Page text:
XIX Corps attacked up the Pilckem Ridge towards Gravenstafel. Here the ground was unwooded, but pocked with shell-holes, and although the water lay close to the surface, it was not the sea of mud that it would soon become.

If the attack went well and the first three objectives were seized, strong patrols of infantry and troops of the North Irish Horse would move forward – one troop under New Zealander Lieutenant Grigg (pictured) supporting 164 Brigade, and another supporting 45 Brigade. If the enemy’s positions were not strongly held, they would seize them and move forward again, advancing beyond the fourth objective to occupy the high ground of the Passchendaele ridge.

That was the plan, but after a heavy German counter-attack in the afternoon, XIX Corps was pushed back to their second objective, which it held. The North Irish Horse was not ordered forward, and the following day rode back to their bivouac near Poperinghe.

Interesting to note, they are all wearing the Imperial Service Clasp.

(Photo showing Grigg brothers – far left and far right – provided by Penny Otto and Jill McLaren)

(from facebook page of N.I.H.)



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  • 2 weeks later...

Silver objects from the Estate of John St. C. Clarke, Esq. of Antrim, 1897 - 1966,
fomerly North Irish Horse, Colonial Office, Bank of England and Stormont
(photo from 1980)
Most of the silver dates from 1914-1919, London, Chester  and Birmingham hall-marked. The large tray is silver plate, a present
from the Bank of England during the 1930s.



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  • 9 months later...

From the estate of John St.C. Clarke

Silver cigarette case initialled J.St.C.C. - Lion Hallmark and "M"  ca. 1917(?) Carried for many years.
2 souvenir coins, British West Africa, One Penny, G.R.V., 1919 and 1928, nickel silver with patina
2 brass paperclips from the Colonial Administration





A Chester hallmarked silver cigarette box, ca. 1923



A hallmarked gold personal signet ring, worn for a lifetime, split due to a cricket injury in the early 1920s.


A gentleman's walking stick with hallmarked silver band J.St.C.C., ca. 1917.  Silver has not been cleaned for many years.


A cigarette box, native work, West Africa, tropical hardwood, ivory and porcupine quills, some insect damage to latter.



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http://www.northirishhorse.com.au/NIH/Images/People/Full pictures/Clarke J StC.html

This biography I received from a research source, link above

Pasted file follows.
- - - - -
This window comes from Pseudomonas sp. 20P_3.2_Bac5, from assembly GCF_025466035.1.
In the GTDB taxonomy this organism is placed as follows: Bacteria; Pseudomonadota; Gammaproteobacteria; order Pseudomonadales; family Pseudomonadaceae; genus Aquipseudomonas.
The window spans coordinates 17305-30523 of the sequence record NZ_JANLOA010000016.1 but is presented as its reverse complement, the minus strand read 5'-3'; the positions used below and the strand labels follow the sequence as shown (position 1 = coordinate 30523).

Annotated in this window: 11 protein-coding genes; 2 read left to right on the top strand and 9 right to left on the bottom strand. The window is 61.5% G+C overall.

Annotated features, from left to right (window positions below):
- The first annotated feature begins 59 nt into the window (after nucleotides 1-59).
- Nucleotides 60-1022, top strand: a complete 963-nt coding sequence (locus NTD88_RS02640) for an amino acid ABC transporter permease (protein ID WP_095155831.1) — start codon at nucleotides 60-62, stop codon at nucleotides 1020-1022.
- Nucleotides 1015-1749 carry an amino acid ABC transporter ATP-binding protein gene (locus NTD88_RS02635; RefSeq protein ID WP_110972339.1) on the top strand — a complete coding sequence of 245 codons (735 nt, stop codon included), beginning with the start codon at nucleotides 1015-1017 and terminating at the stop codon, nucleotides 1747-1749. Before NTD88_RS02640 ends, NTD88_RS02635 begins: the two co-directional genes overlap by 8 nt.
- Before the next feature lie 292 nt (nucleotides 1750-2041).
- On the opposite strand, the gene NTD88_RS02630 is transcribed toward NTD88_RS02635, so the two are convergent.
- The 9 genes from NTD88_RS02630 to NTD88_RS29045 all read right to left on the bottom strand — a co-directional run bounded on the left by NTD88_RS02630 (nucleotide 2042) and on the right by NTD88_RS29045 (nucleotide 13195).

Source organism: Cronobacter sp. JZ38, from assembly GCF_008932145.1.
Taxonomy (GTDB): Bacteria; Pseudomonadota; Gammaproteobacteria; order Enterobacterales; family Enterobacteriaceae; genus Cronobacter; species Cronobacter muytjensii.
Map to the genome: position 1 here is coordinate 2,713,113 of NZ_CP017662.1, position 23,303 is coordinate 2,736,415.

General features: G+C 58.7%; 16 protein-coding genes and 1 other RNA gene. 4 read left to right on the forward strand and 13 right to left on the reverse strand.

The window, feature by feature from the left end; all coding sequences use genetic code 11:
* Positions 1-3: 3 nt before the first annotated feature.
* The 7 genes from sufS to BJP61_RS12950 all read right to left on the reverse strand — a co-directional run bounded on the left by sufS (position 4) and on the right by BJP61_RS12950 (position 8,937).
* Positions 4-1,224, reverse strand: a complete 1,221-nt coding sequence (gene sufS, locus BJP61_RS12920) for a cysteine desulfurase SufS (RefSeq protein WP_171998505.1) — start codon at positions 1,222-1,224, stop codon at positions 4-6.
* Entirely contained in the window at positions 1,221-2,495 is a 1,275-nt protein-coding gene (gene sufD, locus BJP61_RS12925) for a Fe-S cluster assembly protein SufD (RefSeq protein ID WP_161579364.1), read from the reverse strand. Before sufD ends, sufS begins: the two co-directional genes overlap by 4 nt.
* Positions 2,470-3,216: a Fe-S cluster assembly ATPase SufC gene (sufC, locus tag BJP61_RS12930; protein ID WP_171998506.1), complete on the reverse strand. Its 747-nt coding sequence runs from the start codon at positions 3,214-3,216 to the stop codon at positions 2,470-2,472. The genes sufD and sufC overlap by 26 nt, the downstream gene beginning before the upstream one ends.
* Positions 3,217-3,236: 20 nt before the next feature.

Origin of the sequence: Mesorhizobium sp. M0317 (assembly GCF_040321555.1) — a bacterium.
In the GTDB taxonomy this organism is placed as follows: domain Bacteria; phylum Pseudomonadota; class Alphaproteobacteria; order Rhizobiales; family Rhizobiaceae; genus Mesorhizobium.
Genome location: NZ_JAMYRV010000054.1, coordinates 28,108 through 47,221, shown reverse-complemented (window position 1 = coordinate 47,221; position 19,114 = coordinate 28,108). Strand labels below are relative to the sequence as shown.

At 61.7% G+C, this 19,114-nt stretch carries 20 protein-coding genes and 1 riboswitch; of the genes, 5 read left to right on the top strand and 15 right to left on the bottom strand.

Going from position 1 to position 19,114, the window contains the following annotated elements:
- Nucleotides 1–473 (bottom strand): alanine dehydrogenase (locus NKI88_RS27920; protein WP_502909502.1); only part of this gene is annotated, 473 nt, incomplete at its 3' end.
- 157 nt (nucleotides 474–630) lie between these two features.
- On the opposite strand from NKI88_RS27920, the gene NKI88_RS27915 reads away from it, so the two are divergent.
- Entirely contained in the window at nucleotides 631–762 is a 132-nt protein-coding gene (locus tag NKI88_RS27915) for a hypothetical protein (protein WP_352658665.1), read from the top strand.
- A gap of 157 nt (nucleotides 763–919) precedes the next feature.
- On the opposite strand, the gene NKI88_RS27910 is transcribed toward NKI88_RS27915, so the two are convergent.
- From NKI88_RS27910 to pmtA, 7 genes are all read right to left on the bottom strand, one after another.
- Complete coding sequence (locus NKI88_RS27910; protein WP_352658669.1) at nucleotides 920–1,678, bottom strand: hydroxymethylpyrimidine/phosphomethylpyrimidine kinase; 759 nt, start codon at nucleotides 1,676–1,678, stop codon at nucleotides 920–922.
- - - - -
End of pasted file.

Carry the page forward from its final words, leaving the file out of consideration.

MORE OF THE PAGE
John St Claire Clarke was born on 13 January 1897 at Milltown, Killarney, County Kerry, the third of seven children of land agent's assistant (later auctioneer) Nathaniel Milligan Clarke and his wife Agnes (nee Warbrick). The family moved to Antrim around 1899, where they lived at Massereene Street, Muckamore Grange. By the time of the 1911 Census, however,  John was boarding at the Dundalk Educational Institution*. He then commenced work as a school teacher.

Clarke enlisted in the North Irish Horse at Antrim on 20 April 1916 (No.2154 – later Corps of Hussars No.71701). He was made acting lance corporal on 4. August 1916, lance corporal on 25 November 1916, and acting corporal on 19 January 1917.

Soon after this, however, Clarke began to have problems with his eyesight. According to a medical board report at Antrim on 12 February 1918:

After joining [he] passed musketry as a first class shot. He states that eye sight remained in same condition until 5/3/17 during cold snowy weather when he suddenly took violent pain in forehead & became almost blind. Since then sight of left eye has improved to 6/36 without glasses 6/24 with glasses. There has been no improvement for 5 months. Cannot be exposed to cold & ordered by eye specialists not to attempt clerking work.

The board concluded that his poor eyesight, although pre-dating his military service, had been aggravated by "exposure to cold at Antrim during snowy weather in March [19]17 when undergoing training." It recommended that he be discharged as permanently unfit for war service.

Clarke was discharged on 13 March 1918 (paragraph 392 xvi, King's Regulations). His character was recorded as 'good' – "Sober & honest. No offence is recorded during his service." He was awarded a 30 per cent disablement pension, but this ended in November 1919 when a review concluded that his poor eyesight had not been aggravated by his military service.

After the war Clarke returned to teaching. From around 1922 to 1931 he worked as a teacher and school inspector in Nigeria** and Ghana**. On 16 July 1924 he married Janet Chisholm Adams, daughter of the Reverend W.A. Adams, at Kells Presbyterian Church, Ballymena. He was married a second time, to Florence Isabella Gregg, on 6 January 1943.

Clarke worked as an official in the Bank of England in London and later as an official in local government offices in Stormont, Belfast, until his retirement in 1962. He died on 20 February 1966 and was buried in Clandeboye Cemetery, Bangor, County Down

* he also attended the Mountjoy School in Dublin
**British West Africa


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Some academic references from his estate:





Bildergebnis für stratton park great bletchley

A recent photograph of the site

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A wooden "clothes horse" or clothes stand, undoubtedly purchased in Britain in the early 1920s and used in the colonies, from the personal effects of John St.C. Clarke during his service with the Colonial Office as District Officer in British West Africa, 1923-1931. Probably lightweight  beech-wood with an original  patinated mahogany finish of the period.





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A great admirer of the Führer and a friend of Germany:


James Duff, Alderman (Ratsherr) of Belfast, two photos, one is dated 9th Sept.1937, at the seafront in Bangor/Co.Down.
He was also managing director of the Belfast Patents Company and a successful businessman,
and travelled to Berlin to meet the Führer several times.  After the war broke out, my aunt had to help
burn all the business papers and correspondence associated with his visits.




The only correspondence that has survived, a long letter dated 6. June 1936 to his secretary at the company, along with
2 postcards, stamped, but unwritten of the Berliner Rathaus and the Berliner Dom with Schinkelplatz.
Hotel Bristol, Unter den Linden, seems like a noble address.


An earlier image of the the British Hotel, same address, later Bristol Hotel